Furthermore, as Jesse Cline states above, Penelope has a prime piece of Internet real estate on the Yahoo Finance website. As such, facts and advice that are posted there are going to be examined much more critically there than those same facts and advice posted on a blog. One cannot just “shout out,” as Jesse says, on the Yahoo Finance website. You’ll get eaten by the sharks! Yahoo Finance and blogs are two very different kinds of communication outlets (or sources) with varying levels of audience suspicion and perceived credibility. So when conflicting information arises that tugs at one’s credibility, it would probably be in one’s best interest to address the conflict. Perhaps Penelope did quickly climb the corporate ladder while in her 20s? I’m not quite sure I believe this now given that folks are pulling out what appears to be credible circumstantial evidence to suggest this is unlikely. So is Penelope’s advice that follows the corporate ladder climb comment credible? I don’t know? Do you?

  10. Jackie
    Jackie says:

    No, I don’t know. I also don’t know how relevant it is. 20s, 30s, who cares? What I do know is that questioning anyone’s credibility based on the anonymous nutjob rants at the Yahoo board is beyond absurd. Those guys are the least credible source of information imaginable. One guy makes something up, then ten others pick it up and run with it, as if it was fact.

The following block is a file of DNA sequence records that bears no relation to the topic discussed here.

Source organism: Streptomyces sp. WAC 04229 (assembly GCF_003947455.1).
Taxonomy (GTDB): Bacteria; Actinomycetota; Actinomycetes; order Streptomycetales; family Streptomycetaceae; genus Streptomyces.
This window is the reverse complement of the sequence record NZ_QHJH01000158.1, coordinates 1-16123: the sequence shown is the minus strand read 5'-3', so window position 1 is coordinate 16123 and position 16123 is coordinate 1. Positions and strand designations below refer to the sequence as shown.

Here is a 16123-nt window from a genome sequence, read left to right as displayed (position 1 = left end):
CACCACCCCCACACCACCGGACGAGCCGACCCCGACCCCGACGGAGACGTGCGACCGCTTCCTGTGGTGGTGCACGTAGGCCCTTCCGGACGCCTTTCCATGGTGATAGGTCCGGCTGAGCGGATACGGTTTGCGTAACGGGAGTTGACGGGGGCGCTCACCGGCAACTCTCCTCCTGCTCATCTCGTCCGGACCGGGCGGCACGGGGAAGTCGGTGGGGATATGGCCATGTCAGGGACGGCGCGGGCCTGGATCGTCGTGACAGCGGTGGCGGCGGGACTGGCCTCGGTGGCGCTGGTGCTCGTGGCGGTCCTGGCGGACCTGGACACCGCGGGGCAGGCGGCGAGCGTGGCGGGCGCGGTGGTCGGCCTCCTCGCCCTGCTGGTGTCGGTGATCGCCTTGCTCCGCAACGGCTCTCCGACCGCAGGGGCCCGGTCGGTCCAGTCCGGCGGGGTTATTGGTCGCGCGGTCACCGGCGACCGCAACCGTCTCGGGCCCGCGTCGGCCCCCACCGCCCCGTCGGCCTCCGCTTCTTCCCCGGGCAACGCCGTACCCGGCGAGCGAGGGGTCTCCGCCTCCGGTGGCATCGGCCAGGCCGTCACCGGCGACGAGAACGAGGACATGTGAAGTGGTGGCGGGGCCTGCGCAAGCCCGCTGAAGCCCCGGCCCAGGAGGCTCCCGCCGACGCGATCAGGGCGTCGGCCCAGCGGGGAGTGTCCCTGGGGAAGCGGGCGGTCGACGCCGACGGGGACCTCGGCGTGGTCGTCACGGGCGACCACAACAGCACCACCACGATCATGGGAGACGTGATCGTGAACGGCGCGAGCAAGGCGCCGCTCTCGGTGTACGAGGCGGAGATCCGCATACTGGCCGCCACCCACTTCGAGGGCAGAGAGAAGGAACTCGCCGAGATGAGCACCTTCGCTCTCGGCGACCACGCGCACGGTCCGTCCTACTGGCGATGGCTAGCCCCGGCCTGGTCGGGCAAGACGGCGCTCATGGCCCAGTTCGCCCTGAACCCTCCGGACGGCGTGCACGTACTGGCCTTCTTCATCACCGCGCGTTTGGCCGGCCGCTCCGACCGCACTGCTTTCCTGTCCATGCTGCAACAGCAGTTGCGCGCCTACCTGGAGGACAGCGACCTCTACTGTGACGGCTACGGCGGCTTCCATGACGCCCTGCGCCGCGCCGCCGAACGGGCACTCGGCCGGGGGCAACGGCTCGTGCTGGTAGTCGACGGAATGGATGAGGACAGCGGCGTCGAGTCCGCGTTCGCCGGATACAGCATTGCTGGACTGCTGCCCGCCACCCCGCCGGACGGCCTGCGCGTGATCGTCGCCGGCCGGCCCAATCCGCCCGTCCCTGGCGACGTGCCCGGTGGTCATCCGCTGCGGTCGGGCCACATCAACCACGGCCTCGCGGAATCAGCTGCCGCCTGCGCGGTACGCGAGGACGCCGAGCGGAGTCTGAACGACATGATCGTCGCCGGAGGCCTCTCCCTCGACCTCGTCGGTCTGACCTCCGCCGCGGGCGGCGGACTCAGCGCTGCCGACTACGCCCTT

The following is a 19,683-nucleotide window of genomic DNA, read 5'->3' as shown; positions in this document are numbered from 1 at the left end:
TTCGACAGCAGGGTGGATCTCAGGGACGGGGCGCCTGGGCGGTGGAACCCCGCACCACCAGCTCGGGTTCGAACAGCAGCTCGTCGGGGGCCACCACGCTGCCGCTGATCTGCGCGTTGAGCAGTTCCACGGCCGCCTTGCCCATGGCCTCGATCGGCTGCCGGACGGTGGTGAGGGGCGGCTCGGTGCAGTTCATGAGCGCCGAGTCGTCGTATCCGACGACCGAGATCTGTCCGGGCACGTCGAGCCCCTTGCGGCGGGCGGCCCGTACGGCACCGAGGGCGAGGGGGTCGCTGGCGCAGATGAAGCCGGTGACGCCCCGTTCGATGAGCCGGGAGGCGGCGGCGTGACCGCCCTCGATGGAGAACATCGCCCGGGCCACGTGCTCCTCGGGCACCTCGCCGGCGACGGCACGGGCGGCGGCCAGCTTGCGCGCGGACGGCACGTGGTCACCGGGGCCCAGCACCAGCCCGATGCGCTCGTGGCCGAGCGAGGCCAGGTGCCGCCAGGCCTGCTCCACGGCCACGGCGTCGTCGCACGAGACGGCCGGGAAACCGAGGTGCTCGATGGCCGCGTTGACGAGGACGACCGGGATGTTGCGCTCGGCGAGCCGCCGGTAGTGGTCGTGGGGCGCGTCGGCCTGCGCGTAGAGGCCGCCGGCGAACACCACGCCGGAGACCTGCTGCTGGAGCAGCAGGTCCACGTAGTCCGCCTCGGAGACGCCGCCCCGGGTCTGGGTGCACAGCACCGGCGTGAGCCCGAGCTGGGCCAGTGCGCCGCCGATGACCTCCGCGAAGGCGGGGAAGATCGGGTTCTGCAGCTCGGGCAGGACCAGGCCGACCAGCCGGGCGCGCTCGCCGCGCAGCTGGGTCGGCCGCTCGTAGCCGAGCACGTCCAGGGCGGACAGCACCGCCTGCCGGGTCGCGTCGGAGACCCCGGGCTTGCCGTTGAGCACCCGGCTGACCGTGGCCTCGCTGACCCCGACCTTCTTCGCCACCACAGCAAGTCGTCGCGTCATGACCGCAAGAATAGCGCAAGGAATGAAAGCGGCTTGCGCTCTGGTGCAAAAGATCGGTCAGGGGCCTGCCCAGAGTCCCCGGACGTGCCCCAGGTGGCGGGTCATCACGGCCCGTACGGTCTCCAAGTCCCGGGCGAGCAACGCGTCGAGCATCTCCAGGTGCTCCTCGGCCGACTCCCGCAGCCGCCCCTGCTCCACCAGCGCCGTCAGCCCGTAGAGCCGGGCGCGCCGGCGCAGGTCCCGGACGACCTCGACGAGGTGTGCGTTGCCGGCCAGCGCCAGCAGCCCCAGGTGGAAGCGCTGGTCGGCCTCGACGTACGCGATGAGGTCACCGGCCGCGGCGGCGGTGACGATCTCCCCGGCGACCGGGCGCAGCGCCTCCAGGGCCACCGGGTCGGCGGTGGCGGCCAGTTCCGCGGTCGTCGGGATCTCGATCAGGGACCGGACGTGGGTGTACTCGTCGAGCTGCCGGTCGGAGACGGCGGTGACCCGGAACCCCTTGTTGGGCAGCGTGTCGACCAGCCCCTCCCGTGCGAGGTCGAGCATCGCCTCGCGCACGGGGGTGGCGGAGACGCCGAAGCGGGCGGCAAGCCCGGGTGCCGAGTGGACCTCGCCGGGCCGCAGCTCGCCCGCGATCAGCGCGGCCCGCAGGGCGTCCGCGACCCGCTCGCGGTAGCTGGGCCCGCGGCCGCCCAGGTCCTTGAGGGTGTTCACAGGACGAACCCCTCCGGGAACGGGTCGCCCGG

Anyway, I apologize for the rancorous tone of my earlier comment. It’s just that I can’t understand how people can have such vitriol for someone they’ve never even met, someone who has done nothing to attack them.

  11. maria
    maria says:


    Ross wasn’t basing his criticisms on the issues raised by ‘Nutjobs.’ He was talking about facts P herself has shared.

    As he and other commenters have said, there’s really nothing to suggest she’s an expert on anything.

  12. Phil
    Phil says: